The government has also sent inspectors to major coal ports to “crack down on illegal hoarding,” Reuters reported.

Electricity tariffs

Over the past three years, the government has reduced electricity tariffs for businesses to increase profits and economic growth, forcing generation companies and the state grid to absorb costs.

The government could face similar forces when deciding how to pay for the higher-priced coal during the peak period of electricity demand this summer. Five provinces have issued warnings about potential shortages, Platts Commodity News said.

Hong Kong manufacturers have experienced “multi-region blackouts” with peak demand at all-time highs for three weeks, the Morning Post reported on June 3.

“This has resulted in electricity rationing for two days a week in some areas, forcing owners to run factories on weekends or resort to diesel generators to keep production going,” the newspaper said.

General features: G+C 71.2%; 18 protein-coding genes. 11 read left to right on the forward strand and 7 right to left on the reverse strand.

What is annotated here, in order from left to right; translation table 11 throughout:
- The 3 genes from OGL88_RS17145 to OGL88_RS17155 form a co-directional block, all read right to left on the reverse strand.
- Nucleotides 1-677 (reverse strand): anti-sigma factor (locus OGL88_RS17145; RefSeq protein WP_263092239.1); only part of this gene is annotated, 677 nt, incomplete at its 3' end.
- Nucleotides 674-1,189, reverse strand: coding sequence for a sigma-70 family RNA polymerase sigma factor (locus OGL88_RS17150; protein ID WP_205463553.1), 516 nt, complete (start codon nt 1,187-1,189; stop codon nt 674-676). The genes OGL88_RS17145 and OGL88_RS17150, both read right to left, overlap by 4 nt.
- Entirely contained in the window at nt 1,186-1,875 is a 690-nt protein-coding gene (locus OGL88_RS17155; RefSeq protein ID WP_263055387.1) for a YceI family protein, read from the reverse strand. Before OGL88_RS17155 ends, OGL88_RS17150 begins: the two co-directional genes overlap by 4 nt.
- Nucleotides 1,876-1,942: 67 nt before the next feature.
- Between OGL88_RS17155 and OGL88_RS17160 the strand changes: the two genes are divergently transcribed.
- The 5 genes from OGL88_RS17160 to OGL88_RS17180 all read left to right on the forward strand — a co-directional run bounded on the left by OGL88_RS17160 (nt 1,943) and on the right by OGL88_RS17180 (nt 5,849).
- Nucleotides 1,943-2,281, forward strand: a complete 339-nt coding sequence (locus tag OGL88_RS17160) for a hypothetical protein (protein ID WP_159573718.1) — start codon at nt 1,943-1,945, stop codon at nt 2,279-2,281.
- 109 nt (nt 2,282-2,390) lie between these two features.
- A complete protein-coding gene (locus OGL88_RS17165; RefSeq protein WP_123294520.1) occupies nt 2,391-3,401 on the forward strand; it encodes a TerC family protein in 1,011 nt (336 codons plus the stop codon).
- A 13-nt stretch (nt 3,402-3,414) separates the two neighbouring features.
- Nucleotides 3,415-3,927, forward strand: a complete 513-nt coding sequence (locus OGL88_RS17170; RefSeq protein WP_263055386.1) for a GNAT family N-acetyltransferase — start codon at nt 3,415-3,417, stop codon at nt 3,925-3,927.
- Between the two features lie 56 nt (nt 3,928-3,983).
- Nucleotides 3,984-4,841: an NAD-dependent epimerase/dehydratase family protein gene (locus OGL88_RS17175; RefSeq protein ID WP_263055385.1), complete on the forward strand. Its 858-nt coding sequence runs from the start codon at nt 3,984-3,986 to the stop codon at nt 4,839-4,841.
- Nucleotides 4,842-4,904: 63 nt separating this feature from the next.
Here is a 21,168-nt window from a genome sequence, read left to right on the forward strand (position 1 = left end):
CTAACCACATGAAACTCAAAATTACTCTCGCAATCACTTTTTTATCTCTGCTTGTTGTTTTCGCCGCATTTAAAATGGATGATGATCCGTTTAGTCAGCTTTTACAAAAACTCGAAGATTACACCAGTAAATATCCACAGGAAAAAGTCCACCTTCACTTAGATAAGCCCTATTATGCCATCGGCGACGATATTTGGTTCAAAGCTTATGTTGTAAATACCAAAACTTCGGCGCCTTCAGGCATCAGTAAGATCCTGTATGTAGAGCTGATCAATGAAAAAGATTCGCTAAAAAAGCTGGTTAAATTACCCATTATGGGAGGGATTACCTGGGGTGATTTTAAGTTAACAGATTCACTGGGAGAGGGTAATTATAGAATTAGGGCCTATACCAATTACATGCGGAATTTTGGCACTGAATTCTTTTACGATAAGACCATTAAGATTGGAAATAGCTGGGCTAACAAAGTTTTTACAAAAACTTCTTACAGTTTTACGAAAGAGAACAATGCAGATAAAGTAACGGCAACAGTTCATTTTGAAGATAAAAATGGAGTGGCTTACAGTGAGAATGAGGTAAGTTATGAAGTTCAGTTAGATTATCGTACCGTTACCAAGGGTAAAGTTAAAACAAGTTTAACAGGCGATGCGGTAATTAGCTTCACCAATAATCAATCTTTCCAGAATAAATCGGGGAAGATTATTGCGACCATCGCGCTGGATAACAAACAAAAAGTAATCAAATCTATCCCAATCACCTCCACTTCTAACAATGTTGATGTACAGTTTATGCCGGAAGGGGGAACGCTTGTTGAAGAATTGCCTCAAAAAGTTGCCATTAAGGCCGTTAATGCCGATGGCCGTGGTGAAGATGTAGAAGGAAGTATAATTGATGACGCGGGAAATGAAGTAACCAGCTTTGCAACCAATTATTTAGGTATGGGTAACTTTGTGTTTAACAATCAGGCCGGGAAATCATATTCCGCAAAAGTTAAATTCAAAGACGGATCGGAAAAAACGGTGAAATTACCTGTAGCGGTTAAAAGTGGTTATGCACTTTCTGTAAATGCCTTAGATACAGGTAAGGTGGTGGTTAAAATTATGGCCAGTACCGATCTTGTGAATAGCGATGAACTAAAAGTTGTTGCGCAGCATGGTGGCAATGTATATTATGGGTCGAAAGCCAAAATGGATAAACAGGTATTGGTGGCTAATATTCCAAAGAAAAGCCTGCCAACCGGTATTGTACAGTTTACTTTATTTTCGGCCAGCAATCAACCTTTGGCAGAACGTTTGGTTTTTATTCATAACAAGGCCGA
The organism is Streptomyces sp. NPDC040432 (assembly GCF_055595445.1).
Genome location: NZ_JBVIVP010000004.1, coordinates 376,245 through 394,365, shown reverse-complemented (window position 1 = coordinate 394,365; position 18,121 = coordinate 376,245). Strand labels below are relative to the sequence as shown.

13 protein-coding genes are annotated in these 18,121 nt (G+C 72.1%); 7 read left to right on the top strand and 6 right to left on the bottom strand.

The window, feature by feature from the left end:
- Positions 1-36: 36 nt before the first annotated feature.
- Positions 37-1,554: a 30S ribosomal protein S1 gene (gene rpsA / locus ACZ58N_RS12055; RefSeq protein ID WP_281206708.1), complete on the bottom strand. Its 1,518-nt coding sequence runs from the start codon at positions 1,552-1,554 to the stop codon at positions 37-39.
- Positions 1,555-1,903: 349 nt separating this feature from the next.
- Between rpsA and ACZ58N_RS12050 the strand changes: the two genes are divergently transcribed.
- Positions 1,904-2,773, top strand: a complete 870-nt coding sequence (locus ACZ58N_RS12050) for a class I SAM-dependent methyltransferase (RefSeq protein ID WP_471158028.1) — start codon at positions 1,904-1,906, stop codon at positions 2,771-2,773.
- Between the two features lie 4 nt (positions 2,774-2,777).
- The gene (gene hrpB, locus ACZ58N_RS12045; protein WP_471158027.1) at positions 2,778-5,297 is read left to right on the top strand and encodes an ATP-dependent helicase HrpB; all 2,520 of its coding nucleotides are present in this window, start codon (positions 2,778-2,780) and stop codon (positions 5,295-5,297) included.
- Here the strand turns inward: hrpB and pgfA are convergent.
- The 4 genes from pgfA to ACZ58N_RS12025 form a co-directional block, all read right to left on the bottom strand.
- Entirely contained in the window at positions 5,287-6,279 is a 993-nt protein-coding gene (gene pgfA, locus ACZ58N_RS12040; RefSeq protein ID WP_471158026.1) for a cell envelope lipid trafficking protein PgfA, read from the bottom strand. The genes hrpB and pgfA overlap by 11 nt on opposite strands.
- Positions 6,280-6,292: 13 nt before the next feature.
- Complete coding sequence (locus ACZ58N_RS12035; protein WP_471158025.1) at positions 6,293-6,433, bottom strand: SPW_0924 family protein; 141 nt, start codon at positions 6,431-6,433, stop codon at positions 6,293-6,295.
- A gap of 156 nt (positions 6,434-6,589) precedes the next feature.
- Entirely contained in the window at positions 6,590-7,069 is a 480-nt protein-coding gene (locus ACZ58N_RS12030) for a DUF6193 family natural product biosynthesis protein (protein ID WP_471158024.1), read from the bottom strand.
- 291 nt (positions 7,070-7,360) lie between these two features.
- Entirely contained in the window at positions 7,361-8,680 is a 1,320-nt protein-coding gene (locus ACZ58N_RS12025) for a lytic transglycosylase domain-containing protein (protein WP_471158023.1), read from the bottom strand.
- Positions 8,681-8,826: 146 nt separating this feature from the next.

The squeeze in coal prices comes at a sensitive time as the country celebrates the centenary of the Chinese Communist Party (CCP) on July 1.

“With the CPC’s looming 100th anniversary celebration, I don’t see them passing the full costs on to end users,” said Philip Andrews-Speed, senior researcher at the Institute for Energy Studies. National University of Singapore.

The government has underlined its concern over the impact of price increases on small and medium-sized enterprises (SMEs) with assurances that it will take unspecified measures to support individual businesses.

On June 1, Wang Jiangping, vice minister of Industry and Information Technology, said the government would “step up price monitoring,” suggesting that further scrutiny would discourage increases.